We all need to start expecting more from men. We need to set the bar higher and realize that “boys will be boys” is an insult to all men. We must believe that men can do better – men can be kinder, more affectionate, more comfortable with their humanity, their emotions and their better side. When we begin to raise our boys the way we have been raising our girls – only then will we begin to see a change in the trend of unfairness committed against both boys and girls. We have never really given a chance for boys to do as well as girls in every respect. We have made a mistake in the way we raise our boys because we never expect the same kind of greatness that we do from girls.

We expect so much of our girls. We expect them to excel at school and in their careers and we expect them to be good daughters, mothers, caretakers and community builders. That is exactly why Tibetan women are doing extremely well these days – in schools, at homes, at the workplace – everywhere. Data from the Department of Education show that in schools, girls have been performing consistently better than boys in exams for the last many years. There are more female than male recipients of the Gaden Phodrang Award. And in the last three years, women have received 57% of undergraduate scholarships and 60% of masters, MPhil and PhD scholarships under the Department of Education.

Yet, why is it that we still see a lack of women being represented at the highest levels of society?

Out of 45 current members of parliament, only 10 are women and there is not a single female minister in the present cabinet. In a report by the Department of Education published in April 2015, it was found that from all Tibetan schools in exile, only 4 out of 25 school principals, and 1 out of 12 school directors and rectors were female. According to data obtained from CTA’s Public Service Commission, only 8% of the total number of Tibetan Settlement Officers are women and there is only one female secretary out of 19 working in different departments of the CTA and as bureau officers in different countries.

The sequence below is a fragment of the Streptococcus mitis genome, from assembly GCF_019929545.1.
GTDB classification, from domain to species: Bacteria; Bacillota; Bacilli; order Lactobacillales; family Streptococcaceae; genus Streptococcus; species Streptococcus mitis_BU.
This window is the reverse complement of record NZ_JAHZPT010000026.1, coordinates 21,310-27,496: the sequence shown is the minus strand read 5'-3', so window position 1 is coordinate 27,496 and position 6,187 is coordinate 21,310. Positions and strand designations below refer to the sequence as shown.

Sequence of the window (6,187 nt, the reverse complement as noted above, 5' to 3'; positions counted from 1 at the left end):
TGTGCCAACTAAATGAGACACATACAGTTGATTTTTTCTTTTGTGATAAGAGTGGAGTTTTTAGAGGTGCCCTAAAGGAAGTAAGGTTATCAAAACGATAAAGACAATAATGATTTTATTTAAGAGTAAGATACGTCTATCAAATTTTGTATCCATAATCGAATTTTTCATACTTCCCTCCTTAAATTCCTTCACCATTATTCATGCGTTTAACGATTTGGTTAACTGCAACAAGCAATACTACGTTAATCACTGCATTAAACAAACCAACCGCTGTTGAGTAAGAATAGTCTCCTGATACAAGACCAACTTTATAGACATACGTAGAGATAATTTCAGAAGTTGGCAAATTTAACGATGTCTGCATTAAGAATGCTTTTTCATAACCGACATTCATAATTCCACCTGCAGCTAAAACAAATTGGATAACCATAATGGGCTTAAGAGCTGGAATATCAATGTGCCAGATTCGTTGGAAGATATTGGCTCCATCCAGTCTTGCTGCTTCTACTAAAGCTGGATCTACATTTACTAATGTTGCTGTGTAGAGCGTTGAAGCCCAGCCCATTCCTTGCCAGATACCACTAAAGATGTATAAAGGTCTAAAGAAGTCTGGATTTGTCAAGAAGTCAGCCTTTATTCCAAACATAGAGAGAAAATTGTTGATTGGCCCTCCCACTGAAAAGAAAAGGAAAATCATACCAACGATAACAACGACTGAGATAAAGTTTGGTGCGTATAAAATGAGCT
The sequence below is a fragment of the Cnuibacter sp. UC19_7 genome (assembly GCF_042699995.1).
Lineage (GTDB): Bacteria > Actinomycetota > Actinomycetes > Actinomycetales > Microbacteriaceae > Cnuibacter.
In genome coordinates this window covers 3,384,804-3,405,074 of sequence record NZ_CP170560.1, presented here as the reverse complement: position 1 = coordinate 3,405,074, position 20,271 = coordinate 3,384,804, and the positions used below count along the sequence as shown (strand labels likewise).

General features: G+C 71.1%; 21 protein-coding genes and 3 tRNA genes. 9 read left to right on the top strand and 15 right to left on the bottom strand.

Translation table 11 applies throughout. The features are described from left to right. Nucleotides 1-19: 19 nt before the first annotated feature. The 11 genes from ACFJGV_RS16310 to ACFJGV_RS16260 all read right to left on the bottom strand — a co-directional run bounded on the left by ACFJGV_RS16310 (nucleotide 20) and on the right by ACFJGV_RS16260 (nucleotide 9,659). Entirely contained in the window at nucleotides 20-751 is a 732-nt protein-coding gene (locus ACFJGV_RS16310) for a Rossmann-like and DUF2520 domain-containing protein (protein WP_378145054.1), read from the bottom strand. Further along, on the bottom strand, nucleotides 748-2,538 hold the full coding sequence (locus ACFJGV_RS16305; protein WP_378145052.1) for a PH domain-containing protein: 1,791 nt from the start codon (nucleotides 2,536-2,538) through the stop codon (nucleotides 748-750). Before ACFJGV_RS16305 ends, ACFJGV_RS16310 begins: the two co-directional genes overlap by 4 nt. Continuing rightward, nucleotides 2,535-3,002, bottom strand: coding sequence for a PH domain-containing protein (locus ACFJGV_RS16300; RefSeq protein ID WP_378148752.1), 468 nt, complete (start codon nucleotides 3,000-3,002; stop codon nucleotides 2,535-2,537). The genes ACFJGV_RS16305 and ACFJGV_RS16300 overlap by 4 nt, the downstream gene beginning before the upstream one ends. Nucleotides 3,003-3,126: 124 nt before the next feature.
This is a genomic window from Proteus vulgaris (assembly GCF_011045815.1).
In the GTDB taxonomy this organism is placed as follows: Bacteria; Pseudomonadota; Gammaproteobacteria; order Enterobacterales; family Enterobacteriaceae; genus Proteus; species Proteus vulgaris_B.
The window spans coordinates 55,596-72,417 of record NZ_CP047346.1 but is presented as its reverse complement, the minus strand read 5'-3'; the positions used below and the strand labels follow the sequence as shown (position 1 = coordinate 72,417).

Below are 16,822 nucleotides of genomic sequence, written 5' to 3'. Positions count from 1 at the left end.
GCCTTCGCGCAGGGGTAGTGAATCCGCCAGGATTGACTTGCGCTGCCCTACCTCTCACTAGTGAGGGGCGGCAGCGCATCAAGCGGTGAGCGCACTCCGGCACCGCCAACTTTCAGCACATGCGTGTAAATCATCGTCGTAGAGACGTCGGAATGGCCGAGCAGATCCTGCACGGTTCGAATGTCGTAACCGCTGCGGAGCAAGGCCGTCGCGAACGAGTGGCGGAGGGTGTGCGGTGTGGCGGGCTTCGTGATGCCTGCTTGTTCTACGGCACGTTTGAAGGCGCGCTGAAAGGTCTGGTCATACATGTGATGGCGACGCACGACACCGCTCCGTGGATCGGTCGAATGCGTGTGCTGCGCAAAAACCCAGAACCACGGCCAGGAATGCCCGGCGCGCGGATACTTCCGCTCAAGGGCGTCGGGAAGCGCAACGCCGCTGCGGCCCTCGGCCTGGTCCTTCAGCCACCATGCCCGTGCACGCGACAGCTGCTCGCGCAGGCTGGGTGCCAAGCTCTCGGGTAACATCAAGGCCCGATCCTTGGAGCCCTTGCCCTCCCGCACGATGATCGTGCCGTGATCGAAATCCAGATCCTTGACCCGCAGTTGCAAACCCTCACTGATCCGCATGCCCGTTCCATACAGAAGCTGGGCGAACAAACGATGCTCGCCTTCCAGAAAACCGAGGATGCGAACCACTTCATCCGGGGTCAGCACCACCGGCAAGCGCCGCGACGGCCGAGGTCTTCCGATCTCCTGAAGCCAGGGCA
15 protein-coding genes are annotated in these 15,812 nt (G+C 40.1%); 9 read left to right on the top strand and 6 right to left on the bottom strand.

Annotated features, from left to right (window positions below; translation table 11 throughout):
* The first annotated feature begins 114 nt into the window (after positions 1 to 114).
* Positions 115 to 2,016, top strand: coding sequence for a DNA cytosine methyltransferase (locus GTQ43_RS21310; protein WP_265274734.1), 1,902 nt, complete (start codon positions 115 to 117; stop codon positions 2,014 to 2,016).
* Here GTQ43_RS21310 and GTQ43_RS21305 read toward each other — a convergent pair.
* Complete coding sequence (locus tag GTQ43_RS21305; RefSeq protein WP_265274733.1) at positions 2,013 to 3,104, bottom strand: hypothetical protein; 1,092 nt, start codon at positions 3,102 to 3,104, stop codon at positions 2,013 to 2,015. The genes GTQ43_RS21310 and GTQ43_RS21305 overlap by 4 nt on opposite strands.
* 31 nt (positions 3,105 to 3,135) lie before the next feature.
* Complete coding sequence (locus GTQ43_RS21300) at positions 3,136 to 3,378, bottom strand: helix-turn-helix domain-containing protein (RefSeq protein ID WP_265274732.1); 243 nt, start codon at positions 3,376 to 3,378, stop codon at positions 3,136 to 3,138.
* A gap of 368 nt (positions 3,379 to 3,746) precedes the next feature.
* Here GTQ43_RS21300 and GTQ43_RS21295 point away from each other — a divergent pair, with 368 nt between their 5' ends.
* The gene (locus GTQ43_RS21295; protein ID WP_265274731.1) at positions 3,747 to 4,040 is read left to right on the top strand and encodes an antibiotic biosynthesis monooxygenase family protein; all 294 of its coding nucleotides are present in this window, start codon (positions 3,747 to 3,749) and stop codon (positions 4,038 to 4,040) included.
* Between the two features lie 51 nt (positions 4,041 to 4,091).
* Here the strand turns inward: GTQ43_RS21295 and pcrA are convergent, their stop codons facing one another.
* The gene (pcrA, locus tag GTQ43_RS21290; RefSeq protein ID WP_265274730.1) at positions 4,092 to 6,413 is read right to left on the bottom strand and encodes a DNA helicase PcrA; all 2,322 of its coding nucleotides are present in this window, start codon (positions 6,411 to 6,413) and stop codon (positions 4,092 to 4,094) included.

Let me simplify the data for you a little bit. Out of the data that I have presented to you so far, roughly 13.5% of the positions of power in schools, government and the community are held by women, compared to an 86.5% by men. We have a much lesser number of women leaders than we do men, even though academically, on an average, girls are performing better than boys.

What does this mean for our girls? It means that they have less female role models to look up to, and more limits to what they can dream of becoming when they grow up.

Compare our situation with that of a country like Sweden which is ranked the 4th most most Gender Equal Country (according to the World Economic Forum Report, 2015), but its government still declares itself as a feminist government to stress that gender equality is vital to society and that more needs to be done to achieve it. 12 of the 24 government ministers are women in Sweden. Nearly half of the members of the current parliament (44%) in Sweden are also women. Sweden also has a  family policy that supports working parents with the same rights and obligations for both women and men which makes it easier for parents to find a decent work–life balance.

What does this mean for us as a society? We have already established that women and men are different – and we are different, in our experiences, in the way we live, the way we are brought up and the way we are expected to fulfill different roles cut out for us by society – which is why our needs are different, and our aspirations are different. Therefore, it is imperative that these differences are taken into account when designing any kind of policy at the government level, at the educational level and at the level of the community. When you don’t have enough female voices to represent the aspirations of women, what essentially happens is that women and girls do not get equal opportunities as men and boys. Policies might be gender-neutral, but that does not mean that the benefits of those policies are equal for men and women. In such situations, you cannot have meaningful growth, because development and progress as a society cannot come about without equality for all.